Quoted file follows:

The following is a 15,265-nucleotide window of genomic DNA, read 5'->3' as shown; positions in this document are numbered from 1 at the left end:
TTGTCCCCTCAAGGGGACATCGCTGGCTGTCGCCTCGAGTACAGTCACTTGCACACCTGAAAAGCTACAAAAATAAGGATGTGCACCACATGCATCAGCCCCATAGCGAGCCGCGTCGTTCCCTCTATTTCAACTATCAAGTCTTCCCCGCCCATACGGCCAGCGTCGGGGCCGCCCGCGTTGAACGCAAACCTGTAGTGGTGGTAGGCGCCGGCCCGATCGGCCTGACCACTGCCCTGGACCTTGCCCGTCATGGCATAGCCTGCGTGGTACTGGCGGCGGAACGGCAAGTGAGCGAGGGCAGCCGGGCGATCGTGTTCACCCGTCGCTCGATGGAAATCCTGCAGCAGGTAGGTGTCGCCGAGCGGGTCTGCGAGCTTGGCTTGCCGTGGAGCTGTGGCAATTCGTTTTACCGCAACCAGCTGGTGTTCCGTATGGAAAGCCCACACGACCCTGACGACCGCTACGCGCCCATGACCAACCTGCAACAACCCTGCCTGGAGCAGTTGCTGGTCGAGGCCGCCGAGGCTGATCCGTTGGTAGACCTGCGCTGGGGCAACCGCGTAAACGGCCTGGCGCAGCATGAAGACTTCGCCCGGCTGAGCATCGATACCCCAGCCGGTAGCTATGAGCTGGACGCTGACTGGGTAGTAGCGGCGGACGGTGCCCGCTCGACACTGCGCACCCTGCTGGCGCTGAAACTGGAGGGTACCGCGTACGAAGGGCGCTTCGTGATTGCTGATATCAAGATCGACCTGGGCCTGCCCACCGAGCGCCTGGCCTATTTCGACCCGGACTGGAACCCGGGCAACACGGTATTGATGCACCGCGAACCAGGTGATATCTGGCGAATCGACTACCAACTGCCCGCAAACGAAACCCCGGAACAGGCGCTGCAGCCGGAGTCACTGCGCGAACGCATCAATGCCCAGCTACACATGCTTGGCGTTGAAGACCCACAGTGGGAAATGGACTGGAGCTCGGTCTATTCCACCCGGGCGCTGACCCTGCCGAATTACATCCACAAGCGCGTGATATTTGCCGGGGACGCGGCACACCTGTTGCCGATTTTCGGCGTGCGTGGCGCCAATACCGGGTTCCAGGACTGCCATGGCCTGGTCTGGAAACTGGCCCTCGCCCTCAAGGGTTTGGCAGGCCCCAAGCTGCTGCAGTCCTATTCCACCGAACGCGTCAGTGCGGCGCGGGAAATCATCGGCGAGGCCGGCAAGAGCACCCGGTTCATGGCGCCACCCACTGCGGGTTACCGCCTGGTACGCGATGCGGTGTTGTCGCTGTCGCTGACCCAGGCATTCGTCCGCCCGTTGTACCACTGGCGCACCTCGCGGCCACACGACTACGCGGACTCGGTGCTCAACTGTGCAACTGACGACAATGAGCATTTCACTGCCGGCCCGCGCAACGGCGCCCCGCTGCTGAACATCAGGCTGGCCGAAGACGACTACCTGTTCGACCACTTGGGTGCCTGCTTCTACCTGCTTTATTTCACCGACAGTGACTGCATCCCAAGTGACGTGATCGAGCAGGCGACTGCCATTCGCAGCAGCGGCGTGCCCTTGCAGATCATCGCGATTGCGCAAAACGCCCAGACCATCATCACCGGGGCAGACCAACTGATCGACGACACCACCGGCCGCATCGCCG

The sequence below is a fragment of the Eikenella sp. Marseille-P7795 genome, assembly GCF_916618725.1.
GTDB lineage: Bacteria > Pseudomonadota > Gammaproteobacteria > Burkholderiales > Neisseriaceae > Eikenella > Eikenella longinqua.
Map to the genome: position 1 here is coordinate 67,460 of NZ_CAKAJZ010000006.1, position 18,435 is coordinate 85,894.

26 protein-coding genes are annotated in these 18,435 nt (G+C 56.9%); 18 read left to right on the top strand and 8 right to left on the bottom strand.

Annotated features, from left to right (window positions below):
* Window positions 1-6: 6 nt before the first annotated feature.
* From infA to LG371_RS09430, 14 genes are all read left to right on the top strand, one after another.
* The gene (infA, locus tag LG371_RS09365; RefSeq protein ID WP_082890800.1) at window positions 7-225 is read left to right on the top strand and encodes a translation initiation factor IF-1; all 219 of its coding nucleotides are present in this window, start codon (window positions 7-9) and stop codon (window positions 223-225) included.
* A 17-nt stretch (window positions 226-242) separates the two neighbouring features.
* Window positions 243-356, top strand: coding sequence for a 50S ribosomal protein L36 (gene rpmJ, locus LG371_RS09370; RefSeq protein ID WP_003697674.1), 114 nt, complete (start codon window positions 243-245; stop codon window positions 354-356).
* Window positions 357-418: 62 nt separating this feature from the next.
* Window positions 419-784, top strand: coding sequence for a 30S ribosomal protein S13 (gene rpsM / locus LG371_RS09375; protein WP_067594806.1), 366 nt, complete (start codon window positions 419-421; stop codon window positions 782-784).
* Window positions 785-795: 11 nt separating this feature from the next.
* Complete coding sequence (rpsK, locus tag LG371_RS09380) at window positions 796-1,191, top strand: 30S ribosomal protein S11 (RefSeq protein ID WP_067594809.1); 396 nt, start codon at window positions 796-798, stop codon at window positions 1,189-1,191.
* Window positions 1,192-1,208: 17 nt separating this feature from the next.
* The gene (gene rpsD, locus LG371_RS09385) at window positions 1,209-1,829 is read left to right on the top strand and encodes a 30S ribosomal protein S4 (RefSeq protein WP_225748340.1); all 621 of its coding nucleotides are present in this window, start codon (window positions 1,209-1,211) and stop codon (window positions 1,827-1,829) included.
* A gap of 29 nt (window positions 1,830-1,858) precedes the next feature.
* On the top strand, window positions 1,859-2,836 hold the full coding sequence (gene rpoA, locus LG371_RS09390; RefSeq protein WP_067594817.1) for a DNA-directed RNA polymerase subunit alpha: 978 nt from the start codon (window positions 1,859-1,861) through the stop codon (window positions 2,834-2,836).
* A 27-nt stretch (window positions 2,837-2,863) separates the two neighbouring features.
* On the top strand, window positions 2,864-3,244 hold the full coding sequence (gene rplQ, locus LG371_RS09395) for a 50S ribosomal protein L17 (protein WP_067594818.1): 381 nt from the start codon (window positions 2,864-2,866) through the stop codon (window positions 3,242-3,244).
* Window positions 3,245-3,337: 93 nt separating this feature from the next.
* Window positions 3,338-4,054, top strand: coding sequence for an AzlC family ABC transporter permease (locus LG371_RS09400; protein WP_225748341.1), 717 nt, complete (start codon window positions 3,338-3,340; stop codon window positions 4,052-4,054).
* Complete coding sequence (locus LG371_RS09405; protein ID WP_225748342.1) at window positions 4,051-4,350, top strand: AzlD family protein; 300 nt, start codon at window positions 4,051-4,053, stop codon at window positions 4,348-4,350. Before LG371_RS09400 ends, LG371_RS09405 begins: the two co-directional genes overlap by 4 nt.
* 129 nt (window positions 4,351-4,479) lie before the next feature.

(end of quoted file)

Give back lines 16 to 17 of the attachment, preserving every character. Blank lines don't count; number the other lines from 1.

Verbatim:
* Complete coding sequence (rpsK, locus tag LG371_RS09380) at window positions 796-1,191, top strand: 30S ribosomal protein S11 (RefSeq protein ID WP_067594809.1); 396 nt, start codon at window positions 796-798, stop codon at window positions 1,189-1,191.
* Window positions 1,192-1,208: 17 nt separating this feature from the next.